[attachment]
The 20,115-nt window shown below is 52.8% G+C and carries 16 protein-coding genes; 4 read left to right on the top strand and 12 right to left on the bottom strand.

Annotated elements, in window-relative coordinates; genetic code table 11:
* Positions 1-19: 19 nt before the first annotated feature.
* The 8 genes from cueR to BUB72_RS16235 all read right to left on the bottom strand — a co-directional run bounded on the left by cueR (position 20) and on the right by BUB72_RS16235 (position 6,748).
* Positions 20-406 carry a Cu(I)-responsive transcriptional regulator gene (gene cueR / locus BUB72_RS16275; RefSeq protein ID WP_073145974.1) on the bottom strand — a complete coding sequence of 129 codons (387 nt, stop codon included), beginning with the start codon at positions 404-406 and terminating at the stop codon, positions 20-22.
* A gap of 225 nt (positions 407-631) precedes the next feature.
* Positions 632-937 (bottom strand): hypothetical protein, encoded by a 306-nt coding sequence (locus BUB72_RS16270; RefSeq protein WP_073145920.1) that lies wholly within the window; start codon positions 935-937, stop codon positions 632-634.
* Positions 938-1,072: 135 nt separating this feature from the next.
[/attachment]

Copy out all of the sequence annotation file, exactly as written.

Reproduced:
The 20,115-nt window shown below is 52.8% G+C and carries 16 protein-coding genes; 4 read left to right on the top strand and 12 right to left on the bottom strand.

Annotated elements, in window-relative coordinates; genetic code table 11:
* Positions 1-19: 19 nt before the first annotated feature.
* The 8 genes from cueR to BUB72_RS16235 all read right to left on the bottom strand — a co-directional run bounded on the left by cueR (position 20) and on the right by BUB72_RS16235 (position 6,748).
* Positions 20-406 carry a Cu(I)-responsive transcriptional regulator gene (gene cueR / locus BUB72_RS16275; RefSeq protein ID WP_073145974.1) on the bottom strand — a complete coding sequence of 129 codons (387 nt, stop codon included), beginning with the start codon at positions 404-406 and terminating at the stop codon, positions 20-22.
* A gap of 225 nt (positions 407-631) precedes the next feature.
* Positions 632-937 (bottom strand): hypothetical protein, encoded by a 306-nt coding sequence (locus BUB72_RS16270; RefSeq protein WP_073145920.1) that lies wholly within the window; start codon positions 935-937, stop codon positions 632-634.
* Positions 938-1,072: 135 nt separating this feature from the next.